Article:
Article No. 437
24 May 2021
Oral health is very important for everyone, which stays true even when life gets busy with other things. People whose lives are affected by poor kidney function, dialysis, or a renal transplant certainly have plenty of challenges – but neglect of proper dental care can add a surprising number of additional issues that may impact them for years to come. What’s common for most people, and how might dental issues be a bit different for those with kidney disease such as atypical HUS?
Knowing some basics about teeth and oral care is a good place to start, so here are some interesting general facts: dental records are unique (even with identical twins), teeth reveal clues to your age and overall health, tongues have a distinct pattern (like fingerprints), babies are born with 20 teeth formed in their gums to await their 32 permanent teeth, the average person makes a quart of saliva a day, and that sticky coating (plaque) on your unbrushed teeth contains millions of bacteria, made up of 200 to 300 different species (sources: Healthline and ADA MouthHealthy).
Teeth, like your bones and like the gums that surround your teeth, are living tissue with their own blood supply and nerves. Tooth enamel is a non-living outer layer, one of nature’s hardest materials but one which can experience wear over time. Like the rest of your body, teeth also undergo an aging process. Tooth darkening naturally occurs as people age, an effect where teeth may appear increasingly gray or yellow as the enamel surface wears away to expose the darker dentin layer underneath it.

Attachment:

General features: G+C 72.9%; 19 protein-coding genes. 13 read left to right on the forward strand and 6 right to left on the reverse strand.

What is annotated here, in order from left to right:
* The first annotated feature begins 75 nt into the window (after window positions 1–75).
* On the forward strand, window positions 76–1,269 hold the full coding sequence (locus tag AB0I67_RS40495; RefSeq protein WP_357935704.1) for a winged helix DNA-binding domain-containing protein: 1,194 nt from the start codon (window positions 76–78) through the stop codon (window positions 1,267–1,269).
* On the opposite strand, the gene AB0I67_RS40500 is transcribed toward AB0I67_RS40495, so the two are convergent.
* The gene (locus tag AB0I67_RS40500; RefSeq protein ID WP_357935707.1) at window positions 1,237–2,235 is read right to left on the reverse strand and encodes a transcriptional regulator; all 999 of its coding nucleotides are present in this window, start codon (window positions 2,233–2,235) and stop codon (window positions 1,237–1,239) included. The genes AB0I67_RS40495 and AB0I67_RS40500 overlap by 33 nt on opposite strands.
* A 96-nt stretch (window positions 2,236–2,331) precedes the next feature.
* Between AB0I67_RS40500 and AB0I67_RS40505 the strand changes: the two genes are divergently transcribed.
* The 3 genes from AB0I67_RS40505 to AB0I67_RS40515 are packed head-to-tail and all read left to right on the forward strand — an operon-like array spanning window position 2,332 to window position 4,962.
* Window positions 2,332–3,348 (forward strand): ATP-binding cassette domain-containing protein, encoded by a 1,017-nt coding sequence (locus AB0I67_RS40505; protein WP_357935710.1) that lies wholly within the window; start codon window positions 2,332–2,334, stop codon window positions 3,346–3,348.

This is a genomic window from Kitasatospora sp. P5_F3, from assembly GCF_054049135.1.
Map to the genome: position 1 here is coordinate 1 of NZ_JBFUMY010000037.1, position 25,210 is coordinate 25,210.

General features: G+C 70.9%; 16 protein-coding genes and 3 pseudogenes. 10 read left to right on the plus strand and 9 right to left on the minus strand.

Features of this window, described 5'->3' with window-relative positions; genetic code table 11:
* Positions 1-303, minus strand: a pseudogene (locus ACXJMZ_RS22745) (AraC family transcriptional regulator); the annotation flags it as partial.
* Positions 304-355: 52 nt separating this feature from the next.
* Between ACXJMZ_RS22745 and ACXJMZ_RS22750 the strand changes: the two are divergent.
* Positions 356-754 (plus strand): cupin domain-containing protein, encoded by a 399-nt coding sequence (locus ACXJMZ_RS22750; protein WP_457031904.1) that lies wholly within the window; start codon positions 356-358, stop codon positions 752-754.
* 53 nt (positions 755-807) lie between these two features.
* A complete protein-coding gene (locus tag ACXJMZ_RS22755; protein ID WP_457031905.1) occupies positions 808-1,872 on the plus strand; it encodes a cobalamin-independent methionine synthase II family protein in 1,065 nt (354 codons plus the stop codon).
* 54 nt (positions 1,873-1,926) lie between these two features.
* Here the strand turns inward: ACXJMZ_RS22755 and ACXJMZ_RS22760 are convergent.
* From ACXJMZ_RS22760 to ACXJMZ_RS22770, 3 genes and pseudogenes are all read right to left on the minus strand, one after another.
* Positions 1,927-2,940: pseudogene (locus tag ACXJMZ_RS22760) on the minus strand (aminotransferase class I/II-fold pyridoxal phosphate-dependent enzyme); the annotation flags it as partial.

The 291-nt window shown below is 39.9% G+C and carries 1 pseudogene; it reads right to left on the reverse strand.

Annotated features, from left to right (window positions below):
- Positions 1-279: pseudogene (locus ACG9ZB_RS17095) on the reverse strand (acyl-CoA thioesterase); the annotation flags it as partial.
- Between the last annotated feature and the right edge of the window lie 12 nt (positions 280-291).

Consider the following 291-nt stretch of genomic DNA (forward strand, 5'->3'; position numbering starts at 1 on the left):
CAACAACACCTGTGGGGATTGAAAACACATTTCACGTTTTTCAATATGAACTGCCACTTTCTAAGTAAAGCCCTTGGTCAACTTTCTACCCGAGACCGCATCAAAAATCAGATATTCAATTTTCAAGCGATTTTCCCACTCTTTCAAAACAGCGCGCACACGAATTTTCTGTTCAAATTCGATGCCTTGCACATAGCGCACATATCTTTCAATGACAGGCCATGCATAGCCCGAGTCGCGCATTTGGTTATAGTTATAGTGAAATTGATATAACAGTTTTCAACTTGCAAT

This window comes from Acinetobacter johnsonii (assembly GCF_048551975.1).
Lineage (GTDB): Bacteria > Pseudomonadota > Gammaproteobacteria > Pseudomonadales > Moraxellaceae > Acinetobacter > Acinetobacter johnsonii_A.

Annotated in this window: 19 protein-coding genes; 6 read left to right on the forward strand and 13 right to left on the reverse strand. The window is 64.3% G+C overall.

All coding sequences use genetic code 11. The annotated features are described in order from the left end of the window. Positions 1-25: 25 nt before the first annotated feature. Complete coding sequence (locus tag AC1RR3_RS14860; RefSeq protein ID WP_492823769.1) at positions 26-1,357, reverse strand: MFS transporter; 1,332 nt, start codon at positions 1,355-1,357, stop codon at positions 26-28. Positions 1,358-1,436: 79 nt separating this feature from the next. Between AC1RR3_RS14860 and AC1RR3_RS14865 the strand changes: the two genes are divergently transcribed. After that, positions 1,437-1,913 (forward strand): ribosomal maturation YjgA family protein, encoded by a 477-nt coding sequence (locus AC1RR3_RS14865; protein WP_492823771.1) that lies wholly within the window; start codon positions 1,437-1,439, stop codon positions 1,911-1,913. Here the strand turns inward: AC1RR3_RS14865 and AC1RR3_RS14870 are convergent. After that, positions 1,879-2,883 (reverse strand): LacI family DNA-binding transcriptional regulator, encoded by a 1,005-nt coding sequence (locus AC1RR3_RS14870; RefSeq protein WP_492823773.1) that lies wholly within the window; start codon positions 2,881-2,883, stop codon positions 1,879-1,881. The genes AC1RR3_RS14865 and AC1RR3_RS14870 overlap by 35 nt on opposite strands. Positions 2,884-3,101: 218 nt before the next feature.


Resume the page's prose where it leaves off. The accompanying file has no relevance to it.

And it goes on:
The phrase ‘long in the tooth’ implies that someone is not aging very well, but that unkind description has a bit of dental truth at its root (pardon our pun) Teeth shift over time, and as one dental practice succinctly noted, “As you age, you lose bone and your gums naturally start to recede, making your teeth appear longer. Although teeth are strong, as gum tissue, ligaments and bone start to weaken, teeth can shift more easily. Bottom teeth tend to shift, sometimes as early as your 20s, and as lower teeth shift, they can push against your upper front teeth when you’re chewing, which can wear away enamel and cause top teeth to push forward.” Gum recession and disease are key considerations in general oral health, but dry mouth (xerostomia) caused by certain medications and illnesses can also increase risk of developing tooth decay.
Let’s delve a bit more into how some of these aspects have special importance for people with kidney disease.
Bacteria & Your Oral Health
The continuous war against bacteria doesn’t stop, which holds true for general oral health and in regard to tooth decay and gum disease. Bacteria in your mouth mixes with sugary or starchy foods, and these bacteria release acids to break down those carbohydrates in food and drink. Brushing your teeth will remove this combination of bacteria, acids and carbohydrates, but a few hours of neglect will cause formation of a furry-feeling, colorless film called plaque. A regular daily routine with toothbrush and dental floss can help prevent plaque from hardening into tartar (which requires removal by a hygienist or other dental professional).
According to an article from the Harvard Health Publishing division of Harvard Medical School, in the general population the occurrence of tooth decay in people over age 65 is now higher than the rate for school aged children. They note, “While sturdy teeth are the stars of a healthy mouth, they can’t perform without a strong supporting cast — the gums and soft, wet tissue that line the oral cavity. Periodontal disease, characterized by receding gums, wobbly teeth, and deterioration of the jawbone, is the primary culprit in tooth loss among older adults. It gets started when plaque builds up in the shallow trough between the tooth and the gum.” As teeth shift position with age, tight spacing or overlaps can make trap bacteria to increase risk for tooth decay and inflammation of oral soft tissues.